|Publication number||US5254981 A|
|Application number||US 07/975,119|
|Publication date||Oct 19, 1993|
|Filing date||Nov 12, 1992|
|Priority date||Sep 15, 1989|
|Publication number||07975119, 975119, US 5254981 A, US 5254981A, US-A-5254981, US5254981 A, US5254981A|
|Inventors||Frank J. DiSanto, Denis A. Krusos, Christopher Laspina|
|Original Assignee||Copytele, Inc.|
|Export Citation||BiBTeX, EndNote, RefMan|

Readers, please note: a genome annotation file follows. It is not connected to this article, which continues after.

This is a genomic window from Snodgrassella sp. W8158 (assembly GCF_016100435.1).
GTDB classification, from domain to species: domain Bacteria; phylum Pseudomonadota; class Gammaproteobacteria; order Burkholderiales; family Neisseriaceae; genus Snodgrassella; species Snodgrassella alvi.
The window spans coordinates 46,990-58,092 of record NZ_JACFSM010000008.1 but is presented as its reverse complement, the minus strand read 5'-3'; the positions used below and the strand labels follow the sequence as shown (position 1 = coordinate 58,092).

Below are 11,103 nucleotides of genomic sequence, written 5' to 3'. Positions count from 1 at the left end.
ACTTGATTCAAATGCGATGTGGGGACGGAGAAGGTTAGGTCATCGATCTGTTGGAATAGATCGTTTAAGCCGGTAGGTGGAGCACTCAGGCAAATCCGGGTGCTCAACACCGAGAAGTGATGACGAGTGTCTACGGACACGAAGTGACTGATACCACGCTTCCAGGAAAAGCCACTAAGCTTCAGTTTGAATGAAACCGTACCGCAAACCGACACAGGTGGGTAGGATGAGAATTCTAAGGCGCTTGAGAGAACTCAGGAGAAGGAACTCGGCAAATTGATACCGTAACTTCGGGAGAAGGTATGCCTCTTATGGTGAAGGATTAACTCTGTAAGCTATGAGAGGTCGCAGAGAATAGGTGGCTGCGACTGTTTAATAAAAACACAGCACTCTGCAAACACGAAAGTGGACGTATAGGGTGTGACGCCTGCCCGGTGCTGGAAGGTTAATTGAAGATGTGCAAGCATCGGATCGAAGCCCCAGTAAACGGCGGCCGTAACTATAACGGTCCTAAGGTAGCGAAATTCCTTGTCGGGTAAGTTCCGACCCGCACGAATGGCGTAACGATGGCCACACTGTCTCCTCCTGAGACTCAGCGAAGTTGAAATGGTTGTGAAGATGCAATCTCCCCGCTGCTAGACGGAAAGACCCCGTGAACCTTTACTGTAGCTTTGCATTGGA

|Patent Citations (9), Non-Patent Citations (2), Referenced by (157), Classifications (8), Legal Events (6)|
|External Links: USPTO, USPTO Assignment, Espacenet|
This is a continuation of application Ser. No. 07/402,774 filed Sep. 15, 1989, now abandoned.
This invention relates to electrophoretic information displays (EPID) in general and more particularly to apparatus which operates in conjunction with an EPID display enabling such a display to operate with grey scale capability.